What I like most about the cocktail culture today is the diversity of people involved- take Paul Costello. Not behind a bar, in fact running his own company, and yet making some of the best bitters around. He generously gives us a recipe at the bottom of his post below, any inquires to:
BeaconStBitters on Facebook or on Twitter @BeaconStBitters
Prior to cocktail hour, Paul can be found mixing up unique marketing solutions for brands like Kimberly Clark, Live Nation, Olympia Sports, and Hinckley Yachts at the Boston-based agency he founded in 2010, Agency 180 (BBJ "5 Startups to Follow"). He is Owner of Beacon St. Bitters, Co-Founder of Pure n' Raw (Caribbean artisan organic foods), an advisor/investor to local start-ups, and business school guest lecturer. He holds a BA from Dartmouth College, MBA from Babson and was recently named to BostInno’s "50 on Fire."
By Paul Costello of Beacon St. Bitters
Holidays and Sunday dinners at home have always been a very special time with
my family and are how I became interested in bitters. Before my siblings and I were old enough to join in, I loved watching my father prepare pre-dinner drinks – whether it was cracking out ice for Gin & Tonics or the curious process of opening a wine bottle. From their earliest dates, my parents collected unique restaurant cocktail stirrers – and I remember looking through the colorful collection as my dad mixed up something for company or my mother as she cooked. Often, it was an Old Fashioned, which involved the small, distinct Angostura bitters bottle.
Through college and the years after, I didn’t think much about bitters – though I was an avid homebrewer, toured any brewery within reach and tried any new beer I could find. Visiting Europe made me realize just how much a beer could tell you about a region and its history. I soon added the beautiful coffee table book Drinks by Vincent Gasnier to my beer tasting/cooking books. The spirits and cocktails section pulled me in.
Not long after, I began trying to make more than my old favorite: Gin & Tonic. It also helped that more bars/restaurants in my Boston and Chicago neighborhoods were focusing on both craft beers & cocktails. The first bitters cocktail to become a personal favorite was the “Joey Joe-Joe” at Silvertone – which I still order every time. I’m lucky enough to live around the corner from The Hawthorne and Eastern Standard- candy stores for the cocktail hunter.
After receiving a perfect gift for any cocktail lover: Bitters: A Spirited History of a Classic Cure-All by Brad Thomas Parsons, I was determined to make as many of the bitters cocktail recipes my bar could muster. It helped that a good friend took a job in London and was kind enough to leave me his ample bar, including: Campari, Luxardo, Punt e Mes, and all sorts of Gins and Whiskies.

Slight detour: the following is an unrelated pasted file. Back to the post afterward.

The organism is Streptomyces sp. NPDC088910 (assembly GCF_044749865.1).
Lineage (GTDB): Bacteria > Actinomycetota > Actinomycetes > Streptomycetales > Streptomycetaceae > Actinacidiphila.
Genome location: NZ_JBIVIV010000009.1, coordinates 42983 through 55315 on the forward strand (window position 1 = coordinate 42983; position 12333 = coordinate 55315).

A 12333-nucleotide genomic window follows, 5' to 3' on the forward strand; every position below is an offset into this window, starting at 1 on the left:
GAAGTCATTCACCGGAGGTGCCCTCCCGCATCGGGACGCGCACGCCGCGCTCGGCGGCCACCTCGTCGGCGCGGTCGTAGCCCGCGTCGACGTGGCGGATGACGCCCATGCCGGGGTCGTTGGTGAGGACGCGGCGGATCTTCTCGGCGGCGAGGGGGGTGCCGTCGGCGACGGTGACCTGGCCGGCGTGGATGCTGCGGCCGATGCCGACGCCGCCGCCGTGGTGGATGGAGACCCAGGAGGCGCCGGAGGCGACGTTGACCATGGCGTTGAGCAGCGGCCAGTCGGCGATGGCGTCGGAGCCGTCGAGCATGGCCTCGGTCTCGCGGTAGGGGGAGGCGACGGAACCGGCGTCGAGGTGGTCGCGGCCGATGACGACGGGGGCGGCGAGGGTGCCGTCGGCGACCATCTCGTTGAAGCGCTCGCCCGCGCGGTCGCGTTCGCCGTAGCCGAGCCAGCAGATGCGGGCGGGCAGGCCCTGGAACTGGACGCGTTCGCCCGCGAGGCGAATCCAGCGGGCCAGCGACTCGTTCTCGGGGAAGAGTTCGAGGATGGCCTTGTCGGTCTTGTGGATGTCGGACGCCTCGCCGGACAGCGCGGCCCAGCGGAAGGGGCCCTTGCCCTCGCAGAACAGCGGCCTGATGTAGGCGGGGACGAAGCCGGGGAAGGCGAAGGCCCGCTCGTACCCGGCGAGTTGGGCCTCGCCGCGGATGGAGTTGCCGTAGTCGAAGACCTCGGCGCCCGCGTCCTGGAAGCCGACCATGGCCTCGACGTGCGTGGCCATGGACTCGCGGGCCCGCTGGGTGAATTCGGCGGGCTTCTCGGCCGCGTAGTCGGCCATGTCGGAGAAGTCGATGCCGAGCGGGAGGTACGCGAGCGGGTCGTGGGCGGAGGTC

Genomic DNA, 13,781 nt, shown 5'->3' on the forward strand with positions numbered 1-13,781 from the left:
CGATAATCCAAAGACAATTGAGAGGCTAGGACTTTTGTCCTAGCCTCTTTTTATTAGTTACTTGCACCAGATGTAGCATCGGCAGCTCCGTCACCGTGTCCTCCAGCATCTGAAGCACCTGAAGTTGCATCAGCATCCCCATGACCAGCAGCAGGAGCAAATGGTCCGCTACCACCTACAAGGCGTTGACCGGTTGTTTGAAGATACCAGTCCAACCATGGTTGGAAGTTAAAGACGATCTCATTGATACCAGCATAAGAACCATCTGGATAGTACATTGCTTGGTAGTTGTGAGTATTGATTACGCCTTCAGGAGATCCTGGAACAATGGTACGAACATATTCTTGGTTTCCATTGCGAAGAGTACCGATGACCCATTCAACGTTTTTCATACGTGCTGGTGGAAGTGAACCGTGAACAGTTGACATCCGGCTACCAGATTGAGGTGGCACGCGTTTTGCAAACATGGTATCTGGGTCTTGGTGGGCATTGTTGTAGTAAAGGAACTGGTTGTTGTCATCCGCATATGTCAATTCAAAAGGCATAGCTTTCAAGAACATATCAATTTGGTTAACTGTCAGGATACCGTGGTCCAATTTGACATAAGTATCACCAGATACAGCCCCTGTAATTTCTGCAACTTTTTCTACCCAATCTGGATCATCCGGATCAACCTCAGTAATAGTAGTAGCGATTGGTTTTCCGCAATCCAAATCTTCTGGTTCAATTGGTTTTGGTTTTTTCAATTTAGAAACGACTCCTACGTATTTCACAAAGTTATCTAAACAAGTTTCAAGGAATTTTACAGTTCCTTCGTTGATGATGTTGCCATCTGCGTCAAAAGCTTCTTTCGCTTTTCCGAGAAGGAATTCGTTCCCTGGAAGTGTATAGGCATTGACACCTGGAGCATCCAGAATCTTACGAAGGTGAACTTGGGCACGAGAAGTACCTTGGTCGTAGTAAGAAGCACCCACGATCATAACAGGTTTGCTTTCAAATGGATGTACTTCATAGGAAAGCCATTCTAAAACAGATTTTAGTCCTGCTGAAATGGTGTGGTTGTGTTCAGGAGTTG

I like tinkering and figuring out how things work, so it was only a matter of time before I wanted to make bitters that matched the taste I wanted for certain cocktails. It also helped that my office is close to both Christina’s spice shop and the Boston Shaker – constant sources of ingredients and inspiration. With a bit of effort and patience, you can make great bitters at home – most recipes include 3 primary parts: high proof spirit (usually 100 proof vodka or rye), flavoring agents (e.g., dried orange zest for orange bitters) and bittering agents (e.g., cloves, cardamom, allspice).
Not only did starting to make bitters satisfy some personal curiosity, it exposed me to the creative underworld of Boston mixologists and small batch distillers. As Jackson Cannon noted in an interview a while back, the cocktail scene in Boston is a bit unique in that it is one of collaboration and stimulation between these talented individuals. The fact that a marketing agency president can start Beacon St. Bitters and participate in this dialog around new recipes and ideas shows you just how inclusive this local industry can be.
I’ve come to enjoy bitters for their sense of history – their connection to the classic cocktail culture of the past (another great book To Have and Have Another: A Hemingway Cocktail Companion by Philip Greene). While at the same time, they serve as the “salt & pepper” for the amazing new phase of cocktails being created by industry pioneers. Add to this, they are seasonal in their flavor profiles, and new ideas constantly present themselves- Lavender or Grapefruit bitters with a Gin & Tonic in the summer, leading into Cherry Vanilla or Toasted Orange bitters with Rye-based drinks in the winter. These attributes make bitters a great conversation piece, and their bittering ingredients a natural hangover cure when added to club soda.
One of the most popular Beacon St. Bitters experimental flavors this summer was Blackberry Pablano Ginger- a perfect enhancer to most tequila-based cocktails:
Beacon St. Bitters- Blackberry Pablano Ginger Bitters
Makes about 20 ounces
1.5 cup fresh Blackberries- clean, muddle in 1 Quart mason jar
1/8 cup Hot pepper (Pablano & Scotch Bonnet work well)- clean, remove seeds and dice
1/2 cup Ginger- clean, peel gently with spoon and slice
1/8 cup Orange peel- zest and allow to dry
Heat on 300 for 5 minutes on cookie sheet to start release of oils
- 1/2 tsp Juniper
- 1/2 tsp Crushed Red Pepper
- 1/2 tsp Coriander
- 2 Green Cardamom Seeds
- 2 Cinnamon Sticks Crushed
- 1/2 tsp Quassia Chips
- 2 Cloves
After heating, move ingredients to mortar and gently crush with pestle- add to mason jar
Add 2 cups high-proof vodka, stir mixture, seal, store in cool dark place- shake once a day
After 3.5 weeks, add:
3 oz of water
75 oz agave nectar
After 3 days, filter, decant bitters into small bottles and label- bitters should be used within the next year for optimal flavor
Try 3 dashes in your Margarita or favorite off dry Tequilla, Gin or Vodka cocktail.
The author is solely responsible for the content.